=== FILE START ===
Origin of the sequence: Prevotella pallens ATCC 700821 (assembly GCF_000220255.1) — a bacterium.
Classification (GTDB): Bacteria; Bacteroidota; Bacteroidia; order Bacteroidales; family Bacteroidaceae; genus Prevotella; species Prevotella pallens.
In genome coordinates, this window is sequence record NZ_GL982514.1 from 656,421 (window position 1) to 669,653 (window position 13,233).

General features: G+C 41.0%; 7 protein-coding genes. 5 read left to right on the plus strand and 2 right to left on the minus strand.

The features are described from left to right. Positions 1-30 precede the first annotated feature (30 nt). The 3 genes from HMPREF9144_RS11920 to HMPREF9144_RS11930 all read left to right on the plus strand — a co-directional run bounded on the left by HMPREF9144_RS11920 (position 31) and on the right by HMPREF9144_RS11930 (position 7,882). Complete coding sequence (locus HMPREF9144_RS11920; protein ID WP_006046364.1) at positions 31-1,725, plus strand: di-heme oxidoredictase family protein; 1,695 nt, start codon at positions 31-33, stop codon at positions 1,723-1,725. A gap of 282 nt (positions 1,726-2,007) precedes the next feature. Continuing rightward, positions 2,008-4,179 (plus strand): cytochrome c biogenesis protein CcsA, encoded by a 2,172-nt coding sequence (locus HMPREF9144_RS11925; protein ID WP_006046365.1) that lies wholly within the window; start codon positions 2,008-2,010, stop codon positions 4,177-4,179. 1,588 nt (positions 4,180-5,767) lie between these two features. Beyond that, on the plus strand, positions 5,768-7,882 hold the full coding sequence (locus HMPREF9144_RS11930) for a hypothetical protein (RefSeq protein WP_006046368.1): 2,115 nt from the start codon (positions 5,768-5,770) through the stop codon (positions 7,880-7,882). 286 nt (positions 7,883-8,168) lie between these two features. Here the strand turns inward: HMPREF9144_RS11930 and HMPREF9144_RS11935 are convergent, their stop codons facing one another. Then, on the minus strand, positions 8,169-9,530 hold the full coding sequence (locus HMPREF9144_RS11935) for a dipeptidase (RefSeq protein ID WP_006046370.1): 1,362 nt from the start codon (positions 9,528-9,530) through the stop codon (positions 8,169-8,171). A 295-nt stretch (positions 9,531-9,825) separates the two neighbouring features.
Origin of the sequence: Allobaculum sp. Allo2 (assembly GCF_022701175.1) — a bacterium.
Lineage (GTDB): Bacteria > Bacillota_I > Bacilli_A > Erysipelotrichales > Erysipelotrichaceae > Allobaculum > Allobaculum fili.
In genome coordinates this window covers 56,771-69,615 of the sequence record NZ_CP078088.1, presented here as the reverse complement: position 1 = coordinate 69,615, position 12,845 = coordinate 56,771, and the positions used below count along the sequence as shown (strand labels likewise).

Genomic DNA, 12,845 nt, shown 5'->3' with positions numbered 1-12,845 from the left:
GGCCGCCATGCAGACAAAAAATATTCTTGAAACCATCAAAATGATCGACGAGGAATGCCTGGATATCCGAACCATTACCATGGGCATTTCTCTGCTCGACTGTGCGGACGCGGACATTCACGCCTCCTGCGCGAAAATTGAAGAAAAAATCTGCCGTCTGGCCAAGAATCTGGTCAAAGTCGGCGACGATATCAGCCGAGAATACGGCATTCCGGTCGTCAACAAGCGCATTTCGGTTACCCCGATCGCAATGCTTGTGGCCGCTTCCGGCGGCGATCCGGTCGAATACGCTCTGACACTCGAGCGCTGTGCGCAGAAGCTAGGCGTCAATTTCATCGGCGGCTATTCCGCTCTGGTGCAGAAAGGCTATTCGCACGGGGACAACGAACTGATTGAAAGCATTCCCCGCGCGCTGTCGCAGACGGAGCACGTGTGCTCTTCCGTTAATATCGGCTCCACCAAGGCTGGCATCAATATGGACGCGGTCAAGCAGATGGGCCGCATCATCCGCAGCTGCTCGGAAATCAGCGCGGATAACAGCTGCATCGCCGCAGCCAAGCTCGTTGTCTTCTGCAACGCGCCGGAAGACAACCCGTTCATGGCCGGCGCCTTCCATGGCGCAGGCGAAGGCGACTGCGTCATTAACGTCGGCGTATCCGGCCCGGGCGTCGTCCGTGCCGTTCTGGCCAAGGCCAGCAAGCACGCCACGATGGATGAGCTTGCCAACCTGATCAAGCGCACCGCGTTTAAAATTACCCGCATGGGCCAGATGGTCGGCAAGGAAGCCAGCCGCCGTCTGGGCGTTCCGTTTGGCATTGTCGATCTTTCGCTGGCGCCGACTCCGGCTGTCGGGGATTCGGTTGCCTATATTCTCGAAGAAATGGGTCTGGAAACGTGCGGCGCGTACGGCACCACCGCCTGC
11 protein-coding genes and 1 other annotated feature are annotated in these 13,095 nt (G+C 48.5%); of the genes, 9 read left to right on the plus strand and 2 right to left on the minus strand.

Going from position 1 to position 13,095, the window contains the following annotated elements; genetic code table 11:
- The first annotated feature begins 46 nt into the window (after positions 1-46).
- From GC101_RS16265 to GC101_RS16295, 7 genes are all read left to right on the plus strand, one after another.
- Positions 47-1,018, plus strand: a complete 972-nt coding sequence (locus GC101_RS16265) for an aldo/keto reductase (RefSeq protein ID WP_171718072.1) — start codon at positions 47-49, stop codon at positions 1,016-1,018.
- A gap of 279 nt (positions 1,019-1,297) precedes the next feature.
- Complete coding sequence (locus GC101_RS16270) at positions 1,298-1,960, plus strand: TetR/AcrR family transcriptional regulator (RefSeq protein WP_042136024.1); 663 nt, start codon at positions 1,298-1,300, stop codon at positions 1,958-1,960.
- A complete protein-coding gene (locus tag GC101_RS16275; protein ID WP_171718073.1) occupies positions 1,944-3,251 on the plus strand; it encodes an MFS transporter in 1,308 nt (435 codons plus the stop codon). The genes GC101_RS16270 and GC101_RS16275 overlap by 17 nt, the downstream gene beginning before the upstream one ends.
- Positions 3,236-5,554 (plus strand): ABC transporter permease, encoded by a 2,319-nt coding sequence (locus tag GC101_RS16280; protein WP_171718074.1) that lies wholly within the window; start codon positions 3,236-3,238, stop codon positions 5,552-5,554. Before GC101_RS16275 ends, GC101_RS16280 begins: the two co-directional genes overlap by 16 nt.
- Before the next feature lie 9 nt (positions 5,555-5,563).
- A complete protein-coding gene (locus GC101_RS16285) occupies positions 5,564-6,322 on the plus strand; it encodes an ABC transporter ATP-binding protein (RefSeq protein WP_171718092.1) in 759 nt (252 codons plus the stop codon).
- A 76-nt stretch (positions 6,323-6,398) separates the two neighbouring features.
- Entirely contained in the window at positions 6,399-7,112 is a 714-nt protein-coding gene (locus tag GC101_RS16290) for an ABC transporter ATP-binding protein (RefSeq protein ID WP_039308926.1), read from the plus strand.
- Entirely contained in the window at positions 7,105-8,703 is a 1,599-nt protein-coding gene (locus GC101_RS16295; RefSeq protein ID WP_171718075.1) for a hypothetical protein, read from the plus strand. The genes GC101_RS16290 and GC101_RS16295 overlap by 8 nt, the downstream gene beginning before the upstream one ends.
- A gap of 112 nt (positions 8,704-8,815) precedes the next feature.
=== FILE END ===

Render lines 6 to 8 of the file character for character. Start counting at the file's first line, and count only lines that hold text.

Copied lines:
Origin of the sequence: Allobaculum sp. Allo2 (assembly GCF_022701175.1) — a bacterium.
Lineage (GTDB): Bacteria > Bacillota_I > Bacilli_A > Erysipelotrichales > Erysipelotrichaceae > Allobaculum > Allobaculum fili.
In genome coordinates this window covers 56,771-69,615 of the sequence record NZ_CP078088.1, presented here as the reverse complement: position 1 = coordinate 69,615, position 12,845 = coordinate 56,771, and the positions used below count along the sequence as shown (strand labels likewise).